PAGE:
Nightmare Castle

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Nightmare Castle
Italian theatrical poster
Directed by Mario Caiano
(credited as Allen Grünewald)
Produced by Carlo Caiano
Written by Mario Caiano
Fabio De Agostini
Starring Barbara Steele
Paul Muller
Helga Liné
Music by Ennio Morricone
Cinematography Enzo Barboni
Edited by Renato Cinquini
Distributed by Allied Artists Pictures Corporation
Release dates
16 July 1965
Running time
101 min, 90 min (English Edited version)
Country Italy
Language Italian

Nightmare Castle (Italian title:Gli Amanti d'oltretomba) is a 1965 Italian gothic horror film directed by Mario Caiano (credited as Allen Grünewald). The film stars Barbara Steele in dual lead roles. Its music was composed by Ennio Morricone.

The film has several variations in the title and is also known as Night of the Doomed in the United Kingdom, Lovers Beyond the Grave, and The Faceless Monster. It has been dubbed into English in an edited release in 1968. It was released to VHS and DVD in the 1990s with a longer cut of the film in Italian with English subtitles. It was later released to the public domain and became a cult film.[1]


An evil count tortures and murders his unfaithful wife and her lover --- then removes their hearts from their bodies. Discovering that his wife has drawn up a new will giving her fortune to her institutionalized sister, the count marries his sister-in-law. The new wife experiences nightmares and hauntings. The ghosts of the slain return to exact their bloody revenge...until their hearts are destroyed.



Director Mario Caiano had originally planned to film the gory scenes highlighted in red color, but due to budget restraints, the idea was scrapped.[1]


Nightmare Castle made its debut on DVD by Madacy on March 20, 2001 as a double feature with Track of the Vampire as a part of its Killer Creature features. The film has been released multiple times on DVD over the years[2] and will make its Blu-ray debut via Severin Films on August 11, 2015 with Steele's films Castle of Blood and Terror-Creatures from the Grave as extras.[3]


Critical reception for the film has been mixed to positive.

TV Guide awarded the film a score of 2.5 / 4 stating, "While certainly not up to the level of Steele's work with the masterful Mario Bava, this is a worthwhile effort. Nightmare Castle finds its greatest success in showing the beautiful horror icon in as many extreme situations and persona's as possible".[4] Tom Becker from DVD Verdict gave the film a positive review stating, "Cheerfully perverse and agreeably grotesque, Nightmare Castle is a good-time relic from the days when horror was more fun than it was stomach churning".[5] Paul Mavis from DVD Talk gave the film a mostly positive review stating, " Nightmare Castle may borrow elements wholesale from better novels and films, but it still delivers the Gothic horror goods, with Barbara Steele always endlessly interesting (even if she's just prowling around darkened black-and-white sets), and director Mario Caiano alternating from full-blown sadistic horror scenes to languid, dreamy, sullen nightmares.'[6] Kevin Nickelson from Classic gave the film a mostly positive review stating, 'As Gothic horror films go...Nightmare Castle is a very good-looking film.'[7] Brett H. from Oh The Horror! gave the film a mixed review, summarizing, 'Nightmare Castle is a bit of a bore, but the climax shows off Steele’s creepy demeanor to terrific demonic (although quite silly) proportions...and features ample (for the time) amounts of blood and grue.'[8] Horror awarded the film a C, stating, '"Nightmare Castle" is, for the most part, passable Gothic horror, with violent beginnings and endings and a whole lot of talking in between.'[9]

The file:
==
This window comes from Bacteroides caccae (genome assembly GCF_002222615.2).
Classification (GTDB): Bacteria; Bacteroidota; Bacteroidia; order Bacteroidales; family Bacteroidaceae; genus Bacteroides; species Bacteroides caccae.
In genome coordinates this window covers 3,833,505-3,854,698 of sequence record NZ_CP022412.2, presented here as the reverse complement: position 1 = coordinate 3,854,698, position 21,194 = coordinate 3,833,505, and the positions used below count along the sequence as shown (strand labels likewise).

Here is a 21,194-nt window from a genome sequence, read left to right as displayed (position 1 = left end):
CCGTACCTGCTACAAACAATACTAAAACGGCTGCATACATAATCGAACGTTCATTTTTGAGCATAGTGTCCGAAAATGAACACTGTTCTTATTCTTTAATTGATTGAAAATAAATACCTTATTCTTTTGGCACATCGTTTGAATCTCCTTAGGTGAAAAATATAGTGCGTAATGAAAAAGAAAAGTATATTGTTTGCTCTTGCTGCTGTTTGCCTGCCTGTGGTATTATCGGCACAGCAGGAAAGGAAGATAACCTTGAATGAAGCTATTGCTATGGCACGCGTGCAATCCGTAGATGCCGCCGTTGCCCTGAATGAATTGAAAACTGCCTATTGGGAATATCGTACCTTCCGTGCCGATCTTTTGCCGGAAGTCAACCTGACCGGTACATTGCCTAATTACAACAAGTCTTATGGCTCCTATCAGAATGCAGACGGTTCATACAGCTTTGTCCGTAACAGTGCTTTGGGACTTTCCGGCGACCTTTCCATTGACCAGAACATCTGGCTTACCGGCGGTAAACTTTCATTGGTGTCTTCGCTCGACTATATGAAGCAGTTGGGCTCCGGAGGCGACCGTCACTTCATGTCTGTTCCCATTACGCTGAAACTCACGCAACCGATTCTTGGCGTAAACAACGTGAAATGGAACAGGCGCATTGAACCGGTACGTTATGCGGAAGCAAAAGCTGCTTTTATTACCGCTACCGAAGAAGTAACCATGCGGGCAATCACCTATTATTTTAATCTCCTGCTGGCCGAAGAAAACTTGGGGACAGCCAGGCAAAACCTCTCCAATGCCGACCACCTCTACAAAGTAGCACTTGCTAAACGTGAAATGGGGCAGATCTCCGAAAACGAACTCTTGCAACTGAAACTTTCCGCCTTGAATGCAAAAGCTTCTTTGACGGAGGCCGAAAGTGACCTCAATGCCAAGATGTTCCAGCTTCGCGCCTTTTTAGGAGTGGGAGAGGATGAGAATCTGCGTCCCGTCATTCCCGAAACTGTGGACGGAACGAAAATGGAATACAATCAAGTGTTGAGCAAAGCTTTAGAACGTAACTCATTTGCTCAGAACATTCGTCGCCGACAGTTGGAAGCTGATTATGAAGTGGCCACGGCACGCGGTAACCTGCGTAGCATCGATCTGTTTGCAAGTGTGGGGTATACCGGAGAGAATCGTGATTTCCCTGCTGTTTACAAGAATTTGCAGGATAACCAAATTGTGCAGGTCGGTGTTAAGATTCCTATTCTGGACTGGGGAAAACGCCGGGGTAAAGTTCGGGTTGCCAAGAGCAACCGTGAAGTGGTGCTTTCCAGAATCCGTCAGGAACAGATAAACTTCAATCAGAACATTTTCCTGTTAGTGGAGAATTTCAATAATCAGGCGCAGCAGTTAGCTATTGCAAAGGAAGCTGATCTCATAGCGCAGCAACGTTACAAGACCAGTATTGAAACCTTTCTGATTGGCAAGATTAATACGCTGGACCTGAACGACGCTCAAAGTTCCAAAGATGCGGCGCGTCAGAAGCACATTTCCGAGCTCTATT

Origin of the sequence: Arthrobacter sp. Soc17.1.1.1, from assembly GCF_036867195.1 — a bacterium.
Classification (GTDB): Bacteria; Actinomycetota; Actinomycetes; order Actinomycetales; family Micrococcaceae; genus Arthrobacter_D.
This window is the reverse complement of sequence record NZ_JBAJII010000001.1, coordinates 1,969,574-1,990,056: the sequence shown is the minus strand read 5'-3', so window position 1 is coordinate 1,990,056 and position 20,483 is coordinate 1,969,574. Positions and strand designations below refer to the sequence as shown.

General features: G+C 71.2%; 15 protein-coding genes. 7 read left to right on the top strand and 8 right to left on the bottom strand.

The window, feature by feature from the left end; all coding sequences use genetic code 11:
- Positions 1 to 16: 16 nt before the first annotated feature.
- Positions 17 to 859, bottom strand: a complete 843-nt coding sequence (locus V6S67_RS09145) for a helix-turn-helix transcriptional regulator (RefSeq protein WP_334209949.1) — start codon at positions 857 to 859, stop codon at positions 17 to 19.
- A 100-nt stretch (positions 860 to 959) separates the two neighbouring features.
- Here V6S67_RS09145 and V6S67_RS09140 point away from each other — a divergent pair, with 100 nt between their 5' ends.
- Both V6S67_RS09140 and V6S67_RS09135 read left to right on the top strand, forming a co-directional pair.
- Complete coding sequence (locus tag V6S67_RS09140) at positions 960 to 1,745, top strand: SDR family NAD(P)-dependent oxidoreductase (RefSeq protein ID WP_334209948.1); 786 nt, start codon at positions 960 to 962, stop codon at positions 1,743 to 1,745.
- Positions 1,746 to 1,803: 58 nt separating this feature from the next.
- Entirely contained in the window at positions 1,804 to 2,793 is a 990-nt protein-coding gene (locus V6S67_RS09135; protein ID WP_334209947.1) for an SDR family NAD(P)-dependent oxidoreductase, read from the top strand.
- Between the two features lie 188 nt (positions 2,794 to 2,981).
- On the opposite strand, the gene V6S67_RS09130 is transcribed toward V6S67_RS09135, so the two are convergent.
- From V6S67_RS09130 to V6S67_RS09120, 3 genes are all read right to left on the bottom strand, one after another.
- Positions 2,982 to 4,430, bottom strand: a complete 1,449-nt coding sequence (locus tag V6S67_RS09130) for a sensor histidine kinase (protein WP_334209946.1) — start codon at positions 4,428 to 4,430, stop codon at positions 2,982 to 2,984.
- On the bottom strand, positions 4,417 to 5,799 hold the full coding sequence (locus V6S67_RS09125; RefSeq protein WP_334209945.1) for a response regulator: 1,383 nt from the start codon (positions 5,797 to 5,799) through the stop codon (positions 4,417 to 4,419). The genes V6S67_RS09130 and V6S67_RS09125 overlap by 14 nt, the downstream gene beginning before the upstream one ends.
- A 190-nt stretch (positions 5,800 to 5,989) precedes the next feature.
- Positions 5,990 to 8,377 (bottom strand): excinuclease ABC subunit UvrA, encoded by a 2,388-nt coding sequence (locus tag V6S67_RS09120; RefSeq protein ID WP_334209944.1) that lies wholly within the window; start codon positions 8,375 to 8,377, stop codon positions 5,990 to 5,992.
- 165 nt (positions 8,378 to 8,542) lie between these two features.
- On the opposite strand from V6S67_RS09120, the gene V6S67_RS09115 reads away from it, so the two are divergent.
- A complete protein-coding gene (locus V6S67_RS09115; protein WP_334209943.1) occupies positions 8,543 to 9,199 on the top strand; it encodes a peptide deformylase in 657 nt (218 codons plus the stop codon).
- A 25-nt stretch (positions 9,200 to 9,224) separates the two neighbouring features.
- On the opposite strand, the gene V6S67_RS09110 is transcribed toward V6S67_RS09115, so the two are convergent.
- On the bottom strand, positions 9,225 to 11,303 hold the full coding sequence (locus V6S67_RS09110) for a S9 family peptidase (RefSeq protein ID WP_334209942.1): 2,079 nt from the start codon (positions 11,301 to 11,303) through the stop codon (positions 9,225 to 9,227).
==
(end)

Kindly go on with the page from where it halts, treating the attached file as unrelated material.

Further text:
The film has attained a cult following over the years...and is now considered a classic in Gothic horror.[1]


  • Hughes, Howard (2011). Cinema Italiano - The Complete Guide From Classics To Cult. London - New York: I.B.Tauris. ISBN 978-1-84885-608-0. 

See also[edit]


  1. ^ a b c "Amanti d’oltretomba (1965)". DB Cult DB Cult Film Institute. Retrieved 5 November 2014. 
  2. ^ to /releases "Nightmare Castle (1965) - Releases - AllMovie". Allmovie. Retrieved 17 November 2014. 
  3. ^
  4. ^ "Nightmare Castle Review". TV TV Guide. Retrieved 5 November 2014. 
  5. ^ becker, Tom. "DVD Verdict Review - Nightmare Castle". DVD Tom Becker. Retrieved 5 November 2014. 
  6. ^ Mavis, Paul. "Nightmare Castle (Amanti d'Oltretomba) : DVD Talk Review of the DVD Video". DVD Paul Mavis. Retrieved 5 November 2014. 
  7. ^ Nickelson, Kevin. "Nightmare Castle (1965)". Classic Kevin Nickelson. Retrieved 11 November 2014. 
  8. ^ H, Brett. "Horror Reviews - Nightmare Castle (1965)". Oh The Brett H. Retrieved 11 November 2014. 
  9. ^ "DVD Reviews N-Z - Horror Digital". Horror Horror Digital. Retrieved 11 November 2014. 

External links[edit]